Giving grades to your homeroom class (and any electives you teach). And in the same vein, mark and grade your students' work. Yep. That's all you.
Plan and help out at school events. All open school events where they try to promote the school is hands on deck. School festivals, school-wide music competitions, and sports day are all completely hands on deck. So yes, there are certain weekends that you will need to give up.
I say this last point lightly, because this differs from school to school... but: club activities. At the school I taught at, we didn't have a lot of these to offer and if any, they were outsourced to companies and others to run them. If you're familiar with Junior High and Senior High club activities, which are a job and a half for ALL teachers at the school due to the commitment and time consumed, they don't exist at elementary school level. Yay!! But I have worked at an elementary school in the past where every Friday, a teacher needed to supervise "basketball club" which was essentially just any kid who wanted to try basketball for 40 minutes before school started.
Field trips and school excursions. Not only do I need to take the kids and make sure no one falls into a ditch, I need to make sure I know the rundown of the day by visiting the excursion sites and figure out the best course of action in detail with my fellow teachers. This applies to everything that my homeroom class will go to. (so of course if my own students won't go on the trip, I don't need to plan it)
There are other more mundate school duties you will need to do, but in essence, I basically can't just sit in the office and twirl my thumbs on my down time.
So if you ever felt like no one included you at your school as an ALT, well... here is a job for you! Except you basically go from 0 to 200 taking up this job......
Level of Japanese Needed
As I mentioned earlier, you WILL need to attended Japanese meetings. How much or how little depends. I was basically expected to attend MOST of them. There are a few trainings and meetings about the curriculum of Japanese class for example (which has nothing to do with English teachers) that we got to skip, but if it's about the integrity of school and anything about our students, we needed to attend.
So if you do find yourself with an offer for a job like this, I highly encourage you to have at least a high level of CONVERSATIONAL Japanese. The more you can understand, the more it will benefit you.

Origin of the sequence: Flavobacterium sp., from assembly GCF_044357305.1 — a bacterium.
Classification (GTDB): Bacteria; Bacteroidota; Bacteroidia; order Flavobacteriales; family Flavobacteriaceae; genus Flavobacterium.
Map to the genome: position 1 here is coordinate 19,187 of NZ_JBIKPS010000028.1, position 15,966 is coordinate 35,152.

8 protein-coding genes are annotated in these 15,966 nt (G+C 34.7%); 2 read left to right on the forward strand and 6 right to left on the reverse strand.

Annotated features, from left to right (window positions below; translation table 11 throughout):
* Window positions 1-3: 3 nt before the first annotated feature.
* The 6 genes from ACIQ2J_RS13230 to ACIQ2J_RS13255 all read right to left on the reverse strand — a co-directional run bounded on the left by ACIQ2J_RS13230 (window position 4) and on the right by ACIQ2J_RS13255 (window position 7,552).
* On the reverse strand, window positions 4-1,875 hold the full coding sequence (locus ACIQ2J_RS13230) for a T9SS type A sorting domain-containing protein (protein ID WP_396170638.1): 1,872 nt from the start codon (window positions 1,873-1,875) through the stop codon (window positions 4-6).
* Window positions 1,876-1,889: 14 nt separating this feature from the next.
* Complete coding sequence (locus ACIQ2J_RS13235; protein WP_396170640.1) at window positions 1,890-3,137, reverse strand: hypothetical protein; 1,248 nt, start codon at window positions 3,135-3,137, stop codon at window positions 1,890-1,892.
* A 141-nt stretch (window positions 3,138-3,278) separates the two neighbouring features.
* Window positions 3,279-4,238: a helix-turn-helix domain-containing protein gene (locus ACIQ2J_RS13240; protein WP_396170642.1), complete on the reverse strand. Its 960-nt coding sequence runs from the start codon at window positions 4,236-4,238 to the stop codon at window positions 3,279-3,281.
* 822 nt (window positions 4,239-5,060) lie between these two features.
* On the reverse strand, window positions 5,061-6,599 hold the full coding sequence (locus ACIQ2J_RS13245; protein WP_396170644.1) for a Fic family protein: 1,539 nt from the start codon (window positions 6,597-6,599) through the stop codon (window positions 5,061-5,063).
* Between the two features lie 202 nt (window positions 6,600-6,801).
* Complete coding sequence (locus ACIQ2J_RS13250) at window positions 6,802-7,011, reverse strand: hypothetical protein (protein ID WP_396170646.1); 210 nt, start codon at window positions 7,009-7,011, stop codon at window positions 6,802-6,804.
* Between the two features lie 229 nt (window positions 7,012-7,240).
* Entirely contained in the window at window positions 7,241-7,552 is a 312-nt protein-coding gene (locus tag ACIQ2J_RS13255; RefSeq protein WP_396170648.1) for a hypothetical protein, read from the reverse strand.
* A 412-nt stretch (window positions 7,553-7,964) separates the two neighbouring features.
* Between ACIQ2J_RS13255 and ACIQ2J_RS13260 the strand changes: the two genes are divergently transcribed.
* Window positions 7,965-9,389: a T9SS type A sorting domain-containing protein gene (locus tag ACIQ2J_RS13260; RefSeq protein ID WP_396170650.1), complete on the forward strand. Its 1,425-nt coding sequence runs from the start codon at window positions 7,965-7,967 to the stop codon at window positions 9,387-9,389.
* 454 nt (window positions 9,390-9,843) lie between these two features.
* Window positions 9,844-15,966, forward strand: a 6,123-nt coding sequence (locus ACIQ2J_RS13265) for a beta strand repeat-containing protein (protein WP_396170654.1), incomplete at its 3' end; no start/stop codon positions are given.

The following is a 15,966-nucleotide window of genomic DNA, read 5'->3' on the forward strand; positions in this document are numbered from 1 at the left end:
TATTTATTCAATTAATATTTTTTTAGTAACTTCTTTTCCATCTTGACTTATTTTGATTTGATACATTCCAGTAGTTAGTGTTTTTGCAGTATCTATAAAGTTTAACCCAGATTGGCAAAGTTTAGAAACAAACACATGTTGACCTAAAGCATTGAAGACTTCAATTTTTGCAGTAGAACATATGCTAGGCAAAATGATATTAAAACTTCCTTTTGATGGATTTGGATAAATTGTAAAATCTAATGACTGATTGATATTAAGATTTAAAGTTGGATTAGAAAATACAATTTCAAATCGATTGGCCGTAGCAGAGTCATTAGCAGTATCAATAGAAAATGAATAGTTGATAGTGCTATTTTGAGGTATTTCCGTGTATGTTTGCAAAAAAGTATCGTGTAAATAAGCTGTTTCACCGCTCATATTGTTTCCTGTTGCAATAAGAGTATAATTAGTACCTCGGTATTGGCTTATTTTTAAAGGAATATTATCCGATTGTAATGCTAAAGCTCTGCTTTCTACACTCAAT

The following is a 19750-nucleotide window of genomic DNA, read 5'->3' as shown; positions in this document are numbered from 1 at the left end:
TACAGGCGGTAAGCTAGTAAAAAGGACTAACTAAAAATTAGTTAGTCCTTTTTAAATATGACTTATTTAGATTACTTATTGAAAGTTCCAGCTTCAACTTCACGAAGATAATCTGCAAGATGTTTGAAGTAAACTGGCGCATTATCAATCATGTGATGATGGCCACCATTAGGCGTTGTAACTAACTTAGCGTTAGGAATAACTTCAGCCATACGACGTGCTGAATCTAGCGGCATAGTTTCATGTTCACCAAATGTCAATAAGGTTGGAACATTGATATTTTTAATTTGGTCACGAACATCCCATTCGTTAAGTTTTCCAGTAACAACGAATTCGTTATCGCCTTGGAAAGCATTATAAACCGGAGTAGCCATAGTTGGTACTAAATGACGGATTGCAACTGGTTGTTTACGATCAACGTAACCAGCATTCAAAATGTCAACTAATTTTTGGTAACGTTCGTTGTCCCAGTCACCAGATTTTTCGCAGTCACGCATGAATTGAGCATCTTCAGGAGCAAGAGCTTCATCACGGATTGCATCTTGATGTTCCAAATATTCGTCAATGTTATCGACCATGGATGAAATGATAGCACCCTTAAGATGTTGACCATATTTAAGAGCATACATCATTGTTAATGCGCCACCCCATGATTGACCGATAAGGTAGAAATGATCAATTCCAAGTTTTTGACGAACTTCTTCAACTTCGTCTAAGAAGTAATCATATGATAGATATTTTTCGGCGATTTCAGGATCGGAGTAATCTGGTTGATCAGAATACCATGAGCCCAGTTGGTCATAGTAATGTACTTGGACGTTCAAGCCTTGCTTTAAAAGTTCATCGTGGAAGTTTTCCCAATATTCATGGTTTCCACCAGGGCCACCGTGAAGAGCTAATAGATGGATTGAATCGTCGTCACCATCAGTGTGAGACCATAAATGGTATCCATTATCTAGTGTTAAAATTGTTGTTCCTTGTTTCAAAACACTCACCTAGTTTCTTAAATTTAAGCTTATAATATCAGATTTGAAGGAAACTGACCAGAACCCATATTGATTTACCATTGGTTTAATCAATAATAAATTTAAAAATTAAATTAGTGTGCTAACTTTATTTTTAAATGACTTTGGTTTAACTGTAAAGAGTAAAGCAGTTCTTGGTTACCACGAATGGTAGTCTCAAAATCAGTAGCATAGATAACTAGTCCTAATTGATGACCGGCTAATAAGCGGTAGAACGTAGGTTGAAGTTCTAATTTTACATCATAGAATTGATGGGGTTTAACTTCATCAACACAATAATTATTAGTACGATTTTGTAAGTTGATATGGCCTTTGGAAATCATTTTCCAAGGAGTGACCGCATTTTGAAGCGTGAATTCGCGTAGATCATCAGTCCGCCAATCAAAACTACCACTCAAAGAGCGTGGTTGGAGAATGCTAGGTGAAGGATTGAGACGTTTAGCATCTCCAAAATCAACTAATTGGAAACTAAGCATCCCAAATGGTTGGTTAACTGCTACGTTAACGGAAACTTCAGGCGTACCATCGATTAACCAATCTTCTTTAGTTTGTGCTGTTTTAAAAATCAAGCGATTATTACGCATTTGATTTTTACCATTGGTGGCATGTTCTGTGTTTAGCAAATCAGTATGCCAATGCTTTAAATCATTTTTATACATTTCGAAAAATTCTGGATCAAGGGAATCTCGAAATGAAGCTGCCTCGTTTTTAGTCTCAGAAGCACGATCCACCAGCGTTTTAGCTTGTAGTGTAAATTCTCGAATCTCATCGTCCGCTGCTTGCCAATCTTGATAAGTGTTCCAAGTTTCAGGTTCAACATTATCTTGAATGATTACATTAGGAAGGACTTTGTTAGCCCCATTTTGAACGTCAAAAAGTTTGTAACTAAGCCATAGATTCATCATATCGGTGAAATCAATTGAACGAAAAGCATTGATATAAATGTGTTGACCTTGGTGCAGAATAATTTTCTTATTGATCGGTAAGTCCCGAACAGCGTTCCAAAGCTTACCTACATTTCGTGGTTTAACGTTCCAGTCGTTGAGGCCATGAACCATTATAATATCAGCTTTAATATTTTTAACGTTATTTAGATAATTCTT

As for me, I never passed N2 (failed the grammar part gg)... but as someone with fluent Chinese background, I can easily read kanji and understand the gist of everything. I can also converse well enough to express a simple thought I had about concerns of a Field Trip we had, on top of all the basic stuff. Not a flex, but I did converse better and can listen better than someone who supposedly passed N1 JLPT (though of course with writing, and grammatically this person's Japanese is miles better). And I can safely say all of this really made my job much easier because I didn't need to bother someone to translate it in broken English for me, and it just speeds up the process.
But not knowing Japanese isn't the end all be all. Certainly, your students would and could benefit from someone who doesn't default back to Japanese when something isn't immediately understood. And it forces your students to try to speak English more, how ever little.
Since I spoke and taught in English, even in Maths and Science, I didn't need to know Japanese. But as always, knowing goes a long way. Especially to help you lesson plan as all the curriculum and pre-written lesson plans are all written in Japanese, for the Japanese curriculum.
I also needed to translate tests, but this isn't so much a big deal as I often ask my Japanese teachers to do them - and yes, they are required to speak English. But again, if you know more Japanese and use google translate to supplement your translations, this will go waaaaaaaaaay faster for you.
The Hardest Part(s)
For me, since I had no real teaching experience, not only did I have to get used to having resposibilities of a homeroom teacher to my students, but arguably one the toughest part of my job was to understand the Japanese curriculum and how certain things are taught in Japan.
Sure, you can somehow gaijin smash and use ways that you learned something to teach it to the students, but for Maths for example, lots of the knowledge is built of previous knowledge and if you SKIP teaching them a way to do something, they will 100% struggle in the future and it will come back to haunt them... (and potentially you if you've got some "Karen Parents")